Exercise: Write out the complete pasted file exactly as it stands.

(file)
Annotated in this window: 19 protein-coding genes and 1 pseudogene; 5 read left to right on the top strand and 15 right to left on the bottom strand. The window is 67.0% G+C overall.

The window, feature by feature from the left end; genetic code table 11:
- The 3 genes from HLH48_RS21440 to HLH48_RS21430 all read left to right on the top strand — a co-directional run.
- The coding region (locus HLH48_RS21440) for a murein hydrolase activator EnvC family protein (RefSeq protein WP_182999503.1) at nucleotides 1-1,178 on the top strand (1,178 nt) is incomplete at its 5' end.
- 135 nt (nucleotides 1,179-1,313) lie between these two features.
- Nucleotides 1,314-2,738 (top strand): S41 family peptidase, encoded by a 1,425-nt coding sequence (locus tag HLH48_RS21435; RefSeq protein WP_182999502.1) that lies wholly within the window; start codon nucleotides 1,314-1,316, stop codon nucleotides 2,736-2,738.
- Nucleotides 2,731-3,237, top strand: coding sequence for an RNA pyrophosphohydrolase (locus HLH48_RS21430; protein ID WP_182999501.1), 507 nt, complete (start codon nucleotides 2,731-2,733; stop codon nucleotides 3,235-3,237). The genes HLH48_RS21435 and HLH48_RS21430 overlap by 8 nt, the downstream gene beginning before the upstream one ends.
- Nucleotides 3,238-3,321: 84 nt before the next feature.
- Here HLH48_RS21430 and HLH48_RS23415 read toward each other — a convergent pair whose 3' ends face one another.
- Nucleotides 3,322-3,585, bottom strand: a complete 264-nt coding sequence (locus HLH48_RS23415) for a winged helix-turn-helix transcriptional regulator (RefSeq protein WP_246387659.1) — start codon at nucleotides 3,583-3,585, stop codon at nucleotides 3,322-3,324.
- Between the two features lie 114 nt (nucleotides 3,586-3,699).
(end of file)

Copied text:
Annotated in this window: 19 protein-coding genes and 1 pseudogene; 5 read left to right on the top strand and 15 right to left on the bottom strand. The window is 67.0% G+C overall.

The window, feature by feature from the left end; genetic code table 11:
- The 3 genes from HLH48_RS21440 to HLH48_RS21430 all read left to right on the top strand — a co-directional run.
- The coding region (locus HLH48_RS21440) for a murein hydrolase activator EnvC family protein (RefSeq protein WP_182999503.1) at nucleotides 1-1,178 on the top strand (1,178 nt) is incomplete at its 5' end.
- 135 nt (nucleotides 1,179-1,313) lie between these two features.
- Nucleotides 1,314-2,738 (top strand): S41 family peptidase, encoded by a 1,425-nt coding sequence (locus tag HLH48_RS21435; RefSeq protein WP_182999502.1) that lies wholly within the window; start codon nucleotides 1,314-1,316, stop codon nucleotides 2,736-2,738.
- Nucleotides 2,731-3,237, top strand: coding sequence for an RNA pyrophosphohydrolase (locus HLH48_RS21430; protein ID WP_182999501.1), 507 nt, complete (start codon nucleotides 2,731-2,733; stop codon nucleotides 3,235-3,237). The genes HLH48_RS21435 and HLH48_RS21430 overlap by 8 nt, the downstream gene beginning before the upstream one ends.
- Nucleotides 3,238-3,321: 84 nt before the next feature.
- Here HLH48_RS21430 and HLH48_RS23415 read toward each other — a convergent pair whose 3' ends face one another.
- Nucleotides 3,322-3,585, bottom strand: a complete 264-nt coding sequence (locus HLH48_RS23415) for a winged helix-turn-helix transcriptional regulator (RefSeq protein WP_246387659.1) — start codon at nucleotides 3,583-3,585, stop codon at nucleotides 3,322-3,324.
- Between the two features lie 114 nt (nucleotides 3,586-3,699).